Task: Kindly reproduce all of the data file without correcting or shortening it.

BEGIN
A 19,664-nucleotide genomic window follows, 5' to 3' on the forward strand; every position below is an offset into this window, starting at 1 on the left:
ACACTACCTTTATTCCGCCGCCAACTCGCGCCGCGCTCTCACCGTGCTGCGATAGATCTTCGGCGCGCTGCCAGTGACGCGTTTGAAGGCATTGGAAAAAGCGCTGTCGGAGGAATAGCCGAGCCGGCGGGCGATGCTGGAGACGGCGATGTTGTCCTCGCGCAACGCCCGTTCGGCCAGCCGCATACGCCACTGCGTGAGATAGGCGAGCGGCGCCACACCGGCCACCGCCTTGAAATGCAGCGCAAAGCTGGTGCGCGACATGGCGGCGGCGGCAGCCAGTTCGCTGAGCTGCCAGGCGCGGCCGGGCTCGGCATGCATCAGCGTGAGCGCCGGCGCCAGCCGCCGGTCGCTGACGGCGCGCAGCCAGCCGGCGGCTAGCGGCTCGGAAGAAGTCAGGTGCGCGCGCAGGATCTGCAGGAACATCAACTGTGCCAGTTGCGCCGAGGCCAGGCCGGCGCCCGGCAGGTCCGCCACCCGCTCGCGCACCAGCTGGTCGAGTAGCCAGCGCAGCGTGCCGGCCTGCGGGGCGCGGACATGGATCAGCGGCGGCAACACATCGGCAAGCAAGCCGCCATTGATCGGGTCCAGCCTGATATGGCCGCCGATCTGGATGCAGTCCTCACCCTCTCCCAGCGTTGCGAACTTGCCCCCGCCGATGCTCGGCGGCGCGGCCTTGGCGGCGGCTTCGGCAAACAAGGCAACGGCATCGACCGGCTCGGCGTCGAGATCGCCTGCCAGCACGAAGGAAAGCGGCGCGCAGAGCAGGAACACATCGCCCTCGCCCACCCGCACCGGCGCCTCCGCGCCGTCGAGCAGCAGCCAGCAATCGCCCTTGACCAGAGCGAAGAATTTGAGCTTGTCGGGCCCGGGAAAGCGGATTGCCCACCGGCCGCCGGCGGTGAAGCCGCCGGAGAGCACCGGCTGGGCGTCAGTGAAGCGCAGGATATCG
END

A 19,664-nucleotide genomic window follows, 5' to 3' on the forward strand; every position below is an offset into this window, starting at 1 on the left:
ACACTACCTTTATTCCGCCGCCAACTCGCGCCGCGCTCTCACCGTGCTGCGATAGATCTTCGGCGCGCTGCCAGTGACGCGTTTGAAGGCATTGGAAAAAGCGCTGTCGGAGGAATAGCCGAGCCGGCGGGCGATGCTGGAGACGGCGATGTTGTCCTCGCGCAACGCCCGTTCGGCCAGCCGCATACGCCACTGCGTGAGATAGGCGAGCGGCGCCACACCGGCCACCGCCTTGAAATGCAGCGCAAAGCTGGTGCGCGACATGGCGGCGGCGGCAGCCAGTTCGCTGAGCTGCCAGGCGCGGCCGGGCTCGGCATGCATCAGCGTGAGCGCCGGCGCCAGCCGCCGGTCGCTGACGGCGCGCAGCCAGCCGGCGGCTAGCGGCTCGGAAGAAGTCAGGTGCGCGCGCAGGATCTGCAGGAACATCAACTGTGCCAGTTGCGCCGAGGCCAGGCCGGCGCCCGGCAGGTCCGCCACCCGCTCGCGCACCAGCTGGTCGAGTAGCCAGCGCAGCGTGCCGGCCTGCGGGGCGCGGACATGGATCAGCGGCGGCAACACATCGGCAAGCAAGCCGCCATTGATCGGGTCCAGCCTGATATGGCCGCCGATCTGGATGCAGTCCTCACCCTCTCCCAGCGTTGCGAACTTGCCCCCGCCGATGCTCGGCGGCGCGGCCTTGGCGGCGGCTTCGGCAAACAAGGCAACGGCATCGACCGGCTCGGCGTCGAGATCGCCTGCCAGCACGAAGGAAAGCGGCGCGCAGAGCAGGAACACATCGCCCTCGCCCACCCGCACCGGCGCCTCCGCGCCGTCGAGCAGCAGCCAGCAATCGCCCTTGACCAGAGCGAAGAATTTGAGCTTGTCGGGCCCGGGAAAGCGGATTGCCCACCGGCCGCCGGCGGTGAAGCCGCCGGAGAGCACCGGCTGGGCGTCAGTGAAGCGCAGGATATCG